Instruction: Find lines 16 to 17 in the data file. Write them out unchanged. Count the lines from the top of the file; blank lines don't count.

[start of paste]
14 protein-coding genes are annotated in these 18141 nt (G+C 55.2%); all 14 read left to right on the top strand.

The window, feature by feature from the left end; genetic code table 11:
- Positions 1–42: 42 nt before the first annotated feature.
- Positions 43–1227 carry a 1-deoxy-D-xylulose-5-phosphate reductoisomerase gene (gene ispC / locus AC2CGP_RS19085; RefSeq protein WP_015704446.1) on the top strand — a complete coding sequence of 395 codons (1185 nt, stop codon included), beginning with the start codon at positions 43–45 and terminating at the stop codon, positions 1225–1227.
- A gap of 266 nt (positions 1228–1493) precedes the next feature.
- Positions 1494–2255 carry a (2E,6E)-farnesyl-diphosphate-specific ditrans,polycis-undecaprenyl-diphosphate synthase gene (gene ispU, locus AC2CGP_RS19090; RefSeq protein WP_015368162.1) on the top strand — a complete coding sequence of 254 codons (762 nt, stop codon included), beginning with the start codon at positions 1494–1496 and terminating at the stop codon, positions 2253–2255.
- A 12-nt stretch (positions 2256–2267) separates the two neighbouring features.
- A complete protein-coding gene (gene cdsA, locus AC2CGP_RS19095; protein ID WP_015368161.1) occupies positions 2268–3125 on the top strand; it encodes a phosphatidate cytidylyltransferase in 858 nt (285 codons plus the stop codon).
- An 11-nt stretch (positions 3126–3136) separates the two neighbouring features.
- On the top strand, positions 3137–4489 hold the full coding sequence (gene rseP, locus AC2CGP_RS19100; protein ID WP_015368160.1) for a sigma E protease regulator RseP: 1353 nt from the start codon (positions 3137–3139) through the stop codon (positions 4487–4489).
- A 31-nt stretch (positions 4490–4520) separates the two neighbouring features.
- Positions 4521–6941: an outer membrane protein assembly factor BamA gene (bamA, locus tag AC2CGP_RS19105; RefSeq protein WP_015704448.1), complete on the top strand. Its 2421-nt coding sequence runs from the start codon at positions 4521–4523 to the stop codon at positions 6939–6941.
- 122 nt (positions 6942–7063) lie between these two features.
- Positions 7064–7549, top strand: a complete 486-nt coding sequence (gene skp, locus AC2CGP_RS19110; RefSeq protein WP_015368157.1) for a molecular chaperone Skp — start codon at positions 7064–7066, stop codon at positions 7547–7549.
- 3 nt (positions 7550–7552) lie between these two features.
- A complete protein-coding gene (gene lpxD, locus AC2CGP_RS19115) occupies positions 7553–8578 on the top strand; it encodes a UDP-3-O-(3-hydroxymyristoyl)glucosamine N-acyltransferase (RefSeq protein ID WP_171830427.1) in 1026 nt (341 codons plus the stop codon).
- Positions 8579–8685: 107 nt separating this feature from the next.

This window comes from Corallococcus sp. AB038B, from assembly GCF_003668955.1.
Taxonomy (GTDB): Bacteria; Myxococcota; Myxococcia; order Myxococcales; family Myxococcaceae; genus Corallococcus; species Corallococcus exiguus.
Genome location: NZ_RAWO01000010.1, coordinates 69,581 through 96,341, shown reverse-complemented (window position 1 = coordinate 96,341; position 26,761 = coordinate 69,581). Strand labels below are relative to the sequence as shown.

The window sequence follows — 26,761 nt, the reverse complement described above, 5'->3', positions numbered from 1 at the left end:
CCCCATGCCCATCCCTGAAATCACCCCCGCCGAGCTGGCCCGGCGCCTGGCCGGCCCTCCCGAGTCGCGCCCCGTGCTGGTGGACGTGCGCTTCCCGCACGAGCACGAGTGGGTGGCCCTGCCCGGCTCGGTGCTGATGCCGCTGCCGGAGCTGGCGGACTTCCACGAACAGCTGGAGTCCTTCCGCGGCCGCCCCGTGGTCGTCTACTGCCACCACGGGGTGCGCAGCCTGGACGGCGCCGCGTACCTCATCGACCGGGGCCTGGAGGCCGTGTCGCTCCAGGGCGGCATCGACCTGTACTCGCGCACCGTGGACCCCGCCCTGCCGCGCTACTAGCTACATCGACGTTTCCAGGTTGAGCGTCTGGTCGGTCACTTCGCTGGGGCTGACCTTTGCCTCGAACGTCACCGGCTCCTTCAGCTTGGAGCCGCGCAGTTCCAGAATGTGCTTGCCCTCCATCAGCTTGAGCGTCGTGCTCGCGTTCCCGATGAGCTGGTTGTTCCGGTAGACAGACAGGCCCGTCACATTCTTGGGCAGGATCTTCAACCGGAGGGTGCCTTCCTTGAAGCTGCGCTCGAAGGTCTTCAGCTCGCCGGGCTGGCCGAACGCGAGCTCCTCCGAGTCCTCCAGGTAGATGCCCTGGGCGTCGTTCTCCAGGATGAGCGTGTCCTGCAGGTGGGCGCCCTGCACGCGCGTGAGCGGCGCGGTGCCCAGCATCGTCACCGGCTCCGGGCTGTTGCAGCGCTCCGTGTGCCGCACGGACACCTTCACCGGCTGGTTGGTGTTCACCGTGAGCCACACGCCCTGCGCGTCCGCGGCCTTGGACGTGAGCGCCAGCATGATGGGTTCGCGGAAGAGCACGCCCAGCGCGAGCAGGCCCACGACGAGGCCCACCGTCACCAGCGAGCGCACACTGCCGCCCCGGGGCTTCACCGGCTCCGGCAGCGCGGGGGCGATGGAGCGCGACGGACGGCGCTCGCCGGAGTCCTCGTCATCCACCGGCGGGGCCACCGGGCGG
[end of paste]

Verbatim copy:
- A complete protein-coding gene (gene lpxD, locus AC2CGP_RS19115) occupies positions 7553–8578 on the top strand; it encodes a UDP-3-O-(3-hydroxymyristoyl)glucosamine N-acyltransferase (RefSeq protein ID WP_171830427.1) in 1026 nt (341 codons plus the stop codon).
- Positions 8579–8685: 107 nt separating this feature from the next.